## The Radon-Nikodym Theorem (Proof)

Today we set about the proof of the Radon-Nikodym theorem. We assumed that is a -finite measure space, and that is a -finite signed measure. Thus we can write as the countable union of subsets on which both and are finite, and so without loss of generality we may as well assume that they’re finite to begin with.

Now, if we assume for the moment that we’re correct and an does exist so that is its indefinite integral, then the fact that is finite means that is integrable, and then if is any other such function we can calculate

for every measurable . Now we know that this implies a.e., and thus the uniqueness condition we asserted will hold.

Back to the general case, we know that the absolute continuity is equivalent to the conjunction of and , and so we can reduce to the case where is a finite measure, not just a finite signed measure.

Now we define the collection of all nonnegative functions which are integrable with respect to , and for which we have

for every measurable . We define

Since is the supremum, we can find a sequence of functions in so that

For each we define

Now if is some measurable set we can break it into the finite disjoint union of sets so that on . Thus we have

and so .

We can write , which tells us that the sequence is increasing. We define to be the limit of the — is the maximum of all the — and use the monotone convergence theorem to tell us that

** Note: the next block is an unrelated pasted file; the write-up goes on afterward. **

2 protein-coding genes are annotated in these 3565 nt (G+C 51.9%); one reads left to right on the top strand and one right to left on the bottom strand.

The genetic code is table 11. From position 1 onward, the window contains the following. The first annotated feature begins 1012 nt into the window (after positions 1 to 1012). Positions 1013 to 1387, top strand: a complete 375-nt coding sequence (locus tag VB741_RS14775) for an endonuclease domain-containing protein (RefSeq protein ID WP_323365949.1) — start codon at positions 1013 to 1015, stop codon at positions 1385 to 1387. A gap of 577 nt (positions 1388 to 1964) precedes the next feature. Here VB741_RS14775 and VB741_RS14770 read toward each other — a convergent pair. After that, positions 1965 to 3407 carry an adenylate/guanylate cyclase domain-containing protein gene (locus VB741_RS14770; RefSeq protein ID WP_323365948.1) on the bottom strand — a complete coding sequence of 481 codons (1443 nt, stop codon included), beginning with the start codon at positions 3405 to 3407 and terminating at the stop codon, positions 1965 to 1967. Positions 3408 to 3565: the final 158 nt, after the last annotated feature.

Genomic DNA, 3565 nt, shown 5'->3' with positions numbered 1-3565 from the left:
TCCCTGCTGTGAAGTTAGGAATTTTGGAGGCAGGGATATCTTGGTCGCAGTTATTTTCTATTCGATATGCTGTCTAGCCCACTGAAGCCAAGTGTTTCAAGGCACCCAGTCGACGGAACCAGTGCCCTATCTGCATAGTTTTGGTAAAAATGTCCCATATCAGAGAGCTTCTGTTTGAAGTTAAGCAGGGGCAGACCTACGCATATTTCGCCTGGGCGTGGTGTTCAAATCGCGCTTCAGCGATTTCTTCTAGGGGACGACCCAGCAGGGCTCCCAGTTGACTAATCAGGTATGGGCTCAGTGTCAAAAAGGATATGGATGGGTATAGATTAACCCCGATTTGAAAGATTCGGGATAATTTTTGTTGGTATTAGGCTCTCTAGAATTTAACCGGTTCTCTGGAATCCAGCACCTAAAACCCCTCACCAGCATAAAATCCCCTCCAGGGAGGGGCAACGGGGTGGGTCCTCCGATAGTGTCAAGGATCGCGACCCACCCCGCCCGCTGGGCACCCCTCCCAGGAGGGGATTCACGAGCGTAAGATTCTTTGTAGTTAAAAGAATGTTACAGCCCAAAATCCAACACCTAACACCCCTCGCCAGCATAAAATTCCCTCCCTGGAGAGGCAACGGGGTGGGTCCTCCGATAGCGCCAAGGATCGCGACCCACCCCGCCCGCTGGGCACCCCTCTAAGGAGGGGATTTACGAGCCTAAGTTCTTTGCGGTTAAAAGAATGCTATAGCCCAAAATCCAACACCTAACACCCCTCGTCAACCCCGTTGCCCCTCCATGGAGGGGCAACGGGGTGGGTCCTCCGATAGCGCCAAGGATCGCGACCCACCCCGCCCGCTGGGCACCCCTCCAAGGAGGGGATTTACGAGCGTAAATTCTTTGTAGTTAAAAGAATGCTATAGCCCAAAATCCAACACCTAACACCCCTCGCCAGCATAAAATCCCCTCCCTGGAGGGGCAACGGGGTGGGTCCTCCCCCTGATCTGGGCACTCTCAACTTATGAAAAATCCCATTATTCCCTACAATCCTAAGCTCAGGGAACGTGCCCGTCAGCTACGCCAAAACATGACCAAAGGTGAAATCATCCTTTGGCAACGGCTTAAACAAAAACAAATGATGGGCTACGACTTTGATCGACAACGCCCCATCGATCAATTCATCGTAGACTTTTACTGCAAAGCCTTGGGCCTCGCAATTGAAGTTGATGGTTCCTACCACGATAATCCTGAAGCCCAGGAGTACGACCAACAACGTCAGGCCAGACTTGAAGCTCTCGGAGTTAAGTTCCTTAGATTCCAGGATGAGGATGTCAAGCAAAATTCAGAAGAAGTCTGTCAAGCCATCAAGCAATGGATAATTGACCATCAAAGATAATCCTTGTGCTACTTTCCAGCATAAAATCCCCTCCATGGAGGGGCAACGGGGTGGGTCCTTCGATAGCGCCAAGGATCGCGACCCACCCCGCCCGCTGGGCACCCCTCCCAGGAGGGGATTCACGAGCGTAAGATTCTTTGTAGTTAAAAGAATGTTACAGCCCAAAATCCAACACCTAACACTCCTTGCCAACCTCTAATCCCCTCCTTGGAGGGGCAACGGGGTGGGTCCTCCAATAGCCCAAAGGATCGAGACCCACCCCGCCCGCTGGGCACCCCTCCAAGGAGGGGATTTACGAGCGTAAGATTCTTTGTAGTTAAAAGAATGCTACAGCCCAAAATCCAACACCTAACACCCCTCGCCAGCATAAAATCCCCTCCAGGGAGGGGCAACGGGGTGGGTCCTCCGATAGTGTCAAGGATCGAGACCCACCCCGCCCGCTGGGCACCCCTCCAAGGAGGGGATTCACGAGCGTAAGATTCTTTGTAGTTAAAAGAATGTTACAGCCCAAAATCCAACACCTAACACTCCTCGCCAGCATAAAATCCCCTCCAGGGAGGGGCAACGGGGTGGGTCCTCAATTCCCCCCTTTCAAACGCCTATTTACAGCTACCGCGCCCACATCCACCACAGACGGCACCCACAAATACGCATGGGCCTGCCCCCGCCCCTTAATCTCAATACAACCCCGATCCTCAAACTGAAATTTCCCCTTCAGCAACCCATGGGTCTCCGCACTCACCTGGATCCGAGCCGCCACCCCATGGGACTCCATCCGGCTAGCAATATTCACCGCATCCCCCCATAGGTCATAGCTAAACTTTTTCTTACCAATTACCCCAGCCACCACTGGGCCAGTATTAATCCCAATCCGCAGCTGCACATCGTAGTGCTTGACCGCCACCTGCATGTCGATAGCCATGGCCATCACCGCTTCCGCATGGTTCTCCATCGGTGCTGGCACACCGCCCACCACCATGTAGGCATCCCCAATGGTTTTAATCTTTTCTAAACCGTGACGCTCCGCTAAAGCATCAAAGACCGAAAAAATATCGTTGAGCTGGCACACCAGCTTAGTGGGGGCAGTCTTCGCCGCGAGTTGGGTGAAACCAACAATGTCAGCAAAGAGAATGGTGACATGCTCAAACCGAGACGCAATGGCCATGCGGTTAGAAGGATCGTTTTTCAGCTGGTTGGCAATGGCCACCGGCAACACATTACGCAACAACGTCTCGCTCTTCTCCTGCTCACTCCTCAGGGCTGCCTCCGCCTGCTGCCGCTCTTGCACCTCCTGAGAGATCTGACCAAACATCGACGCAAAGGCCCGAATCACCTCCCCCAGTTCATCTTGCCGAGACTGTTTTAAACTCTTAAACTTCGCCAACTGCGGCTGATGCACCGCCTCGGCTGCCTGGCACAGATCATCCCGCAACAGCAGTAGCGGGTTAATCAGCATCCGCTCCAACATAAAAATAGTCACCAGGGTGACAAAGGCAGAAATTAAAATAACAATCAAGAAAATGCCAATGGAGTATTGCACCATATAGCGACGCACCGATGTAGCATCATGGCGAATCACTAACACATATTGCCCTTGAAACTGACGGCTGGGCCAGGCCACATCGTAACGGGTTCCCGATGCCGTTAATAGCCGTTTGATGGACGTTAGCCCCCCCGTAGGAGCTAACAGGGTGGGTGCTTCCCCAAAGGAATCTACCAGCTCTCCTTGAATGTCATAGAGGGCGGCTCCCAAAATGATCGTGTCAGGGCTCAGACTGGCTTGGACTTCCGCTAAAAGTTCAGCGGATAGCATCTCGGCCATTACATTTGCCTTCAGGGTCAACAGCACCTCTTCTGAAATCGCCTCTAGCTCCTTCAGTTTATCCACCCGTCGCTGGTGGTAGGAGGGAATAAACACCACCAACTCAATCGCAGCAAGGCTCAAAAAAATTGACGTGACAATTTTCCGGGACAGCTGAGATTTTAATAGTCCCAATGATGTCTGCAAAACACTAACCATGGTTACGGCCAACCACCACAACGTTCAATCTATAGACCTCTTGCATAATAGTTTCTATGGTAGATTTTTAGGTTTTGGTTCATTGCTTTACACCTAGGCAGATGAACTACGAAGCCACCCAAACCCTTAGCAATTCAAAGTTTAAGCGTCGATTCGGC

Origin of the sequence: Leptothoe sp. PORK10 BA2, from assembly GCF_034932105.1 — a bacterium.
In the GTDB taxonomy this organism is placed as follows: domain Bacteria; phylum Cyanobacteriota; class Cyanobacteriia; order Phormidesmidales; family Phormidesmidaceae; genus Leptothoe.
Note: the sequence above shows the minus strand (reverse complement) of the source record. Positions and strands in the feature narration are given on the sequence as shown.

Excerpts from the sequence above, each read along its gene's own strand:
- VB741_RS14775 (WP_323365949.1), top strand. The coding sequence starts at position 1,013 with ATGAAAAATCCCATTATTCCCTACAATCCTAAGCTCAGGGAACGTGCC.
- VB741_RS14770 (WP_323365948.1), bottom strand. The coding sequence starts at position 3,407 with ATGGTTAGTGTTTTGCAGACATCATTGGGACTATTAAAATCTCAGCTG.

Since all of the integrals on the right are bounded above by , their limit is as well, and . Further, we can tell that the integral of over all of must be . Since is integrable, it must be equal -a.e. to some finite-valued function . What we must now show is that if we define

then is identically zero.

If it’s *not* identically zero, then by the lemma from yesterday there is a positive number and a set so that and so that

for every measurable set . If we define , then

for every measurable set , which means that . But

which contradicts the maximality of the integral of . Thus must be identically zero, and the proof is complete.

nice

Comment by samah | March 16, 2011 |

Hi, thanks for this great blog, but I have a question which is probabaly quite obvious but I am not sure how you can say that there exiist a sequence which converges to alpha, please could you explain. Thanks a lot

Comment by Marco | September 6, 2011 |

It’s actually a basic analytic statement: if is the supremum of a collection of real numbers , then there is some sequence of the converging to . If there weren’t, then there’s some neighborhood of that the never get into, and so any number below in that neighborhood would be a lower upper bound of the set.

Comment by John Armstrong | September 6, 2011 |